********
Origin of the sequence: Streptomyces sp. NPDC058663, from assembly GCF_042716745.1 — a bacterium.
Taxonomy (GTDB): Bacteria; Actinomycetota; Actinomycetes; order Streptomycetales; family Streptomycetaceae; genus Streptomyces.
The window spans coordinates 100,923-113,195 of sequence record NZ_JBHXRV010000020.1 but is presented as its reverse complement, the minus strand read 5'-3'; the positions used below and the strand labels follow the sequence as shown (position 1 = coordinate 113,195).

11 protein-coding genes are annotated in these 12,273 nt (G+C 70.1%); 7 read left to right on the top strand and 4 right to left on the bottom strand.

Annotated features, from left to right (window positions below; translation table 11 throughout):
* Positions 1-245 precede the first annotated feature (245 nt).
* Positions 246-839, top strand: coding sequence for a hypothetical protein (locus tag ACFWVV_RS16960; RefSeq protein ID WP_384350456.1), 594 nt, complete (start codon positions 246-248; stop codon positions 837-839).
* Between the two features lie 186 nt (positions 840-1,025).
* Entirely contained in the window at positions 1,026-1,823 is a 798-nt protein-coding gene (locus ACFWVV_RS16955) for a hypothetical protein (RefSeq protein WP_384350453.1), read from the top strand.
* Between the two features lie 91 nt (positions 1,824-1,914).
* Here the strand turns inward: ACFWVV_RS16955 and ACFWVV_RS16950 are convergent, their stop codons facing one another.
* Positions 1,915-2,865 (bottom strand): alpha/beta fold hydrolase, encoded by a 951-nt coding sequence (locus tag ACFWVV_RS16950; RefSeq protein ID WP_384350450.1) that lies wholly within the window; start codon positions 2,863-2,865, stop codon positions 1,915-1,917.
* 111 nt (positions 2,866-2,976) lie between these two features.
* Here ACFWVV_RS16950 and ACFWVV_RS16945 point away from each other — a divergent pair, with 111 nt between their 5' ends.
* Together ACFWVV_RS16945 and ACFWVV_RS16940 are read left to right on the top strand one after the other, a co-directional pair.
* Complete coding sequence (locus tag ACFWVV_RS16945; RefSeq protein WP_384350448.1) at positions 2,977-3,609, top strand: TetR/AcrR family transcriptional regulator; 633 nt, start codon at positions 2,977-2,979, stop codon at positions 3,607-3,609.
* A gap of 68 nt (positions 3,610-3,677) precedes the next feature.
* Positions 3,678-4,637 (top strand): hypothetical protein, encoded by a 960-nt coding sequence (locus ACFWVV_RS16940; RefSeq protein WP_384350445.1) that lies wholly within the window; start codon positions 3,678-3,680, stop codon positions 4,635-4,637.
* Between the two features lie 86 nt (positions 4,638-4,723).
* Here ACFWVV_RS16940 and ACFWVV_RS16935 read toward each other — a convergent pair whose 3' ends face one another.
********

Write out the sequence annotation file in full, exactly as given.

Origin of the sequence: Streptomyces sp. NPDC058663, from assembly GCF_042716745.1 — a bacterium.
Taxonomy (GTDB): Bacteria; Actinomycetota; Actinomycetes; order Streptomycetales; family Streptomycetaceae; genus Streptomyces.
The window spans coordinates 100,923-113,195 of sequence record NZ_JBHXRV010000020.1 but is presented as its reverse complement, the minus strand read 5'-3'; the positions used below and the strand labels follow the sequence as shown (position 1 = coordinate 113,195).

11 protein-coding genes are annotated in these 12,273 nt (G+C 70.1%); 7 read left to right on the top strand and 4 right to left on the bottom strand.

Annotated features, from left to right (window positions below; translation table 11 throughout):
* Positions 1-245 precede the first annotated feature (245 nt).
* Positions 246-839, top strand: coding sequence for a hypothetical protein (locus tag ACFWVV_RS16960; RefSeq protein ID WP_384350456.1), 594 nt, complete (start codon positions 246-248; stop codon positions 837-839).
* Between the two features lie 186 nt (positions 840-1,025).
* Entirely contained in the window at positions 1,026-1,823 is a 798-nt protein-coding gene (locus ACFWVV_RS16955) for a hypothetical protein (RefSeq protein WP_384350453.1), read from the top strand.
* Between the two features lie 91 nt (positions 1,824-1,914).
* Here the strand turns inward: ACFWVV_RS16955 and ACFWVV_RS16950 are convergent, their stop codons facing one another.
* Positions 1,915-2,865 (bottom strand): alpha/beta fold hydrolase, encoded by a 951-nt coding sequence (locus tag ACFWVV_RS16950; RefSeq protein ID WP_384350450.1) that lies wholly within the window; start codon positions 2,863-2,865, stop codon positions 1,915-1,917.
* 111 nt (positions 2,866-2,976) lie between these two features.
* Here ACFWVV_RS16950 and ACFWVV_RS16945 point away from each other — a divergent pair, with 111 nt between their 5' ends.
* Together ACFWVV_RS16945 and ACFWVV_RS16940 are read left to right on the top strand one after the other, a co-directional pair.
* Complete coding sequence (locus tag ACFWVV_RS16945; RefSeq protein WP_384350448.1) at positions 2,977-3,609, top strand: TetR/AcrR family transcriptional regulator; 633 nt, start codon at positions 2,977-2,979, stop codon at positions 3,607-3,609.
* A gap of 68 nt (positions 3,610-3,677) precedes the next feature.
* Positions 3,678-4,637 (top strand): hypothetical protein, encoded by a 960-nt coding sequence (locus ACFWVV_RS16940; RefSeq protein WP_384350445.1) that lies wholly within the window; start codon positions 3,678-3,680, stop codon positions 4,635-4,637.
* Between the two features lie 86 nt (positions 4,638-4,723).
* Here ACFWVV_RS16940 and ACFWVV_RS16935 read toward each other — a convergent pair whose 3' ends face one another.